There are many appliances in our homes that we consider non-negotiable. Our home needs these items to survive, and we couldn’t imagine living without them. However, sometimes these appliances will have problems, which can lead us to question whether or not we should continue to use it. This decision is often difficult because we have developed a sense of loyalty towards our appliances. Taking the steps to fix your appliance instead of buying a new one can save you money while also saving the environment from all of that extra plastic, copper and other materials from an appliance you’re never going to truly use again. I know you don’t want to throw away your blender or take out the trash with a leaky garbage disposal, but believe me — these four tips will help you get there!
1.Turn off the power to the appliance
Turn off the power to the appliance. This is an important step, and if you don’t do it, you could cause serious injury to yourself and others if something goes wrong while you’re tinkering with it. If you’re not sure whether power is on, check for a switch. If there isn’t one, flip the breaker or unplug the appliance from the wall outlet.
2. Inspect the cord and connections
The second thing you’ll want to do is unplug the appliance. It’s important to examine the electrical cord itself for any obvious damage. If there are cracks or tears in the outer coating of the cord, or if there are exposed wires, this could lead to dangerous electrocution. Stop using the appliance immediately and contact a professional for help.
While most people know to check for physical damage, it’s also good to look at how the cord is connected to the appliance itself. You can usually see little metal clamps on either end of an extension cord that connect it to another piece of equipment. On these clamps, you’ll find screws or bolts that can be turned with the right tool. These serve as a sort of lock mechanism; they hold the cord firmly in place and make sure it doesn’t accidentally disconnect during use. A lot of people don’t realize that these clamps have to be loosened before use—you can’t just plug your appliance in as soon as you get it out of its box! You should also make sure they’re tightened back up when you’re finished.
3. Clean up any broken parts
When you have an appliance that’s not working, the best next step is to clean up any broken parts. This might seem obvious, but when dealing with parts of a machine, it’s easy to forget that mechanical things can get dirty. If the problem is that a belt won’t turn the drum or if something is jamming up the gears, then you might want to go ahead and change it: belts are inexpensive and easy to find online or at a hardware store, and you can always find a replacement part for most other things on eBay or Amazon. But if it seems that it’s actually just an issue with the machine not being plugged in or turned on, then you should check your outlets for power: if that’s the problem, then all you have to do is flip a switch. Other problems might be as simple as dust in the motor, which could be solved by a little vacuuming or brushing out of vents. Whether you’re dealing with electrical or mechanical issues, sometimes all you need to fix your appliances is just some extra attention and care. If cleaning up broken parts doesn’t work, then it’s time to figure out what else could be wrong.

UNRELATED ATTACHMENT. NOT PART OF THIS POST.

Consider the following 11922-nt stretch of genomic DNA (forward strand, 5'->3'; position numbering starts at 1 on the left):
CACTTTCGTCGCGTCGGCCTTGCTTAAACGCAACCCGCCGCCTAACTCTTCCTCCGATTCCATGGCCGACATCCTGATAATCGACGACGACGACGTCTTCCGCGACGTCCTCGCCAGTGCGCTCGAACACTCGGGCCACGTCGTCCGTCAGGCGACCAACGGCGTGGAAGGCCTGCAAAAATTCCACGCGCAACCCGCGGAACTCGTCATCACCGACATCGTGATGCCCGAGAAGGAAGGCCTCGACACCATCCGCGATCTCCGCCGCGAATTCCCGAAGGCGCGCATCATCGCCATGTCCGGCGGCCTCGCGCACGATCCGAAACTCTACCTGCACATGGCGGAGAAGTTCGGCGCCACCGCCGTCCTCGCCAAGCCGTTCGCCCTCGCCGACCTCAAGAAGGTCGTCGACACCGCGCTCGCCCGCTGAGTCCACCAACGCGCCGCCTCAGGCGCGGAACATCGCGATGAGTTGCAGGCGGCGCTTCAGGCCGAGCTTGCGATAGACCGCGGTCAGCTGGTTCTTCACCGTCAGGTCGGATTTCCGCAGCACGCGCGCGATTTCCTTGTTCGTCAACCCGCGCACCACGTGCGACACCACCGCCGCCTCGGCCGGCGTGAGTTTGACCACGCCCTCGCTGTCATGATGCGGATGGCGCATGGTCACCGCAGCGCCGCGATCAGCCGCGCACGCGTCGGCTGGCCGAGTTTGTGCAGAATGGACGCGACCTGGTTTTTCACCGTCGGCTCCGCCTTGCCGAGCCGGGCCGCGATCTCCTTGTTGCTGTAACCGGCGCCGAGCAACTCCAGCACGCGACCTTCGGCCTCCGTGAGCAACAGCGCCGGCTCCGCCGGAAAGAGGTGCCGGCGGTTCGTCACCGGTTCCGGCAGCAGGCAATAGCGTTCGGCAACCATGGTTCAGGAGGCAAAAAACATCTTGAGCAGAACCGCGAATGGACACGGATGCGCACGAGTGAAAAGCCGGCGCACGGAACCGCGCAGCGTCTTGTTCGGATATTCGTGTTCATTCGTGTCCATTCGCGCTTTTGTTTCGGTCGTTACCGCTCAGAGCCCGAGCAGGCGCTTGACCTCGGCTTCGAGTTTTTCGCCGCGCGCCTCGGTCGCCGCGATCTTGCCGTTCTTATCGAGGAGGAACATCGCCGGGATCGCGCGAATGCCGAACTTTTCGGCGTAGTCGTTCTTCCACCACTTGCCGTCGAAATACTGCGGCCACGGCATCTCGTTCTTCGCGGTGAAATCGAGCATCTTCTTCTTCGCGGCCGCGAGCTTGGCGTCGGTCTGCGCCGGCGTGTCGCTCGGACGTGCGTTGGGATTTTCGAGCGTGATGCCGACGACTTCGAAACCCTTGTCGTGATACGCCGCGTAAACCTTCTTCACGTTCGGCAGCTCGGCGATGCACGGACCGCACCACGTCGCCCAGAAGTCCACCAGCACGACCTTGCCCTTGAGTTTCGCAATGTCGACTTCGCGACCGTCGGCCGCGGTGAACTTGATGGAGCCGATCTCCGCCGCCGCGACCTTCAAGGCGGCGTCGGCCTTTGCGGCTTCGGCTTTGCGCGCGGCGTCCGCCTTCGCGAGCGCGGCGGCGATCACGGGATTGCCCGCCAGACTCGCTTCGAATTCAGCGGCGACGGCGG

4. Repair or replace old wires
With old appliances, it’s a good idea to check the wiring before you attempt to repair anything else. In some cases, it might cost less to replace an appliance than it would be to repair the wiring, or you might discover that the wiring is too far gone for any repairs to work. On top of that, if you have any safety concerns about your home’s electrical systems, you should hire a professional electrician to check things out both for your safety and so the issue isn’t misdiagnosed.
To find out whether to repair or replace an appliance, look for these signs: -The plug doesn’t fit tightly into the outlet. If there’s room for even a small amount of movement between the prongs on your appliance’s plug and outlet, it could mean that the wires are loose in their sockets. This is an easy fix—you can just twist them back into place—but they may not stay put forever.